February 4, 2014 at 12:26 am | Reply
    • Quinton8

      Good posting, Glen. Thank you.

      February 4, 2014 at 1:10 pm | Reply
    • Mark Borg

      Western Ukrainians want to go into the EU just as many EU citizens want to get out. In the EU hitherto "diehard enemies" Socialists and Conservatives, playing after-you-Claude once one side governing in one election, followed by the other sidein the next one , now stand shouder-to-shoulder against strong, new (but without any funds) populist and nationalist parties.

      No doubt the new parties have noticed that mob violence, and breaking into token administration offices is the way forward. The unelected EU cadre and the far-off US not only approved of changing fair election results by mob violence, but interfered publicly in the square in which mob rule reigns supreme and now are trying to bribe the Ukrainian President with a financial package. Also politicians from Lithuania and Poland notorious for secretly allowing the CIA to torture people in their countries were very actively encouraging the mob.

      The new European populist parties would no doubt have also noticed how both the US and the unelected EU cadre have never condemned the Azerbaijani dictator who inherited the country from his father and who being super-efficient had mistakenly divulged the election results before the people had actually voted. One can assume that they have drawn the obvious conclusions.

      February 5, 2014 at 10:28 am | Reply
  2. Joseph McCarthy

    Good grief Fareed, you make a perfect mouthpiece for the right-wing thugs in both Europe and Washington by the way you're trying to sell us all on the EU. Evidently, you know little about the history of China during the last half of the nineteenth century when the Europeans literally bled that country white eventually leading to the Boxer Rebellion in 1900 which was most brutally put down by an international army which committed all kinds of atrocities later on. Do you honestly want the same thing for Ukraine? Evidently, yes!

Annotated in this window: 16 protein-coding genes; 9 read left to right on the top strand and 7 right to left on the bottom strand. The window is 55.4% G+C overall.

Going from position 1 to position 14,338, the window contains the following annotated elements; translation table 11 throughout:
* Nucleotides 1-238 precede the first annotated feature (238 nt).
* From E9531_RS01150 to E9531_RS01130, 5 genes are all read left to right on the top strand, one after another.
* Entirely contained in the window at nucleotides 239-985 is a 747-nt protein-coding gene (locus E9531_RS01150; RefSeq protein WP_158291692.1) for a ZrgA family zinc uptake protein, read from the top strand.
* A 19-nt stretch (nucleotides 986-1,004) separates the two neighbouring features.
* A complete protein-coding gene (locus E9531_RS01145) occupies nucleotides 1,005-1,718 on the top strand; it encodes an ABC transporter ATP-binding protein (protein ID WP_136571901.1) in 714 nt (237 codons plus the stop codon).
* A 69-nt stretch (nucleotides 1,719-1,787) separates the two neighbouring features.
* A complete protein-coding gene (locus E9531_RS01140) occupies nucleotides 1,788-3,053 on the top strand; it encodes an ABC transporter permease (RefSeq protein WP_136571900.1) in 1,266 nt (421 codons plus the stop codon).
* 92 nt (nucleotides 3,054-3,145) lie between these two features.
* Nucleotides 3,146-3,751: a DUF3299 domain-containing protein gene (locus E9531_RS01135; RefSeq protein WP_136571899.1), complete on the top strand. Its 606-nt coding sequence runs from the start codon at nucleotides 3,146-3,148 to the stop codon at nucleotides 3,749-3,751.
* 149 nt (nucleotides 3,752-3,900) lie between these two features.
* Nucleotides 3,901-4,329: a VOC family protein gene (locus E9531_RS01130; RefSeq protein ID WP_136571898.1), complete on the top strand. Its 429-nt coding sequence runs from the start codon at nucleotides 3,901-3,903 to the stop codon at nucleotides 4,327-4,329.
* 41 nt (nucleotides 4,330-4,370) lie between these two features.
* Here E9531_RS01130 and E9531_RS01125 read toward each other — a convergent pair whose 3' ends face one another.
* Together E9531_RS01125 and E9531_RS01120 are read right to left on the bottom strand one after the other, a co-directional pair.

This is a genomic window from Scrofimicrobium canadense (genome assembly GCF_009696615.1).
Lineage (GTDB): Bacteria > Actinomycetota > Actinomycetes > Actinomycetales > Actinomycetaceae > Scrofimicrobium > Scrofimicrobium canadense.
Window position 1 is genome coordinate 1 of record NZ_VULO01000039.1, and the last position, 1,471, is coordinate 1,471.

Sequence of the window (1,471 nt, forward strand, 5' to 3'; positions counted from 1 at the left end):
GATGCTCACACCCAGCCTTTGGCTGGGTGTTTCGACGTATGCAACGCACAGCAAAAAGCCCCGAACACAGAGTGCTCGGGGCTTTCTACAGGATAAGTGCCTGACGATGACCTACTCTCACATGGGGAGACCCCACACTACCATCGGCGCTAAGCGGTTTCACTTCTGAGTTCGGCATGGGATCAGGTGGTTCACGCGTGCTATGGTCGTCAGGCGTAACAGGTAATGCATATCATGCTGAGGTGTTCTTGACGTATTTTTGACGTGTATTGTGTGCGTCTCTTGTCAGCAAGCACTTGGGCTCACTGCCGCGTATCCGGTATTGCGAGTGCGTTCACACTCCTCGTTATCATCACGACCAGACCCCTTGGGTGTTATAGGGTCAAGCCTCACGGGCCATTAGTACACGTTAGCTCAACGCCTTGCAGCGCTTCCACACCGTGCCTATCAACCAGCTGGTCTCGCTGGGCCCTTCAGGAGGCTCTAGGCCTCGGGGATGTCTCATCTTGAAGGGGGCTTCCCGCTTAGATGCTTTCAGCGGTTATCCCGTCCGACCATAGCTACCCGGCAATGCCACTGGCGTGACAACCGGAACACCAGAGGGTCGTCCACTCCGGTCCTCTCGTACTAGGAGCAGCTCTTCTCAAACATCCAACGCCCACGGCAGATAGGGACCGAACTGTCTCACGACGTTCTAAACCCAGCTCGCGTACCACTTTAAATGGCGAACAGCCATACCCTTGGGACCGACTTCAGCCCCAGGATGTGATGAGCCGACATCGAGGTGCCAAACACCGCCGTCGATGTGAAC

February 4, 2014 at 11:52 am | Reply
    • Quinton8

      I wonder Joseph, just how many other people here know about what went on in China at that time besides you. Very few, I bet!

      February 4, 2014 at 1:14 pm | Reply
  3. j. von hettlingen

    Geographically, Ukraine has the pro-European West and pro-Russian East divide and the Yanukovich's cabinet is pro Russia.

    February 5, 2014 at 6:42 am | Reply
    • j. von hettlingen

      Serbia is different. Its government is seeking to join the EU. The Serbs are torn between pro Russian and pro European spirit.

      February 5, 2014 at 6:48 am | Reply
  4. Glen Wright

    Way to go Viktoria Nuland, You are a great help in Ukraine. Join the IMF in helping Ukraine. With you and IMF/EU Ukraine is on its way to destruction. Can't wait to hear you next phone conversation.

    February 8, 2014 at 4:27 am | Reply
  5. Vital

    Slavic world now lost to Russia: it remains only Belarusians. The majority of Ukrainian citizens hate invaders now. Putin ideal it's has gone over with Hitler Russian General Vlasov.

    April 14, 2014 at 7:28 pm | Reply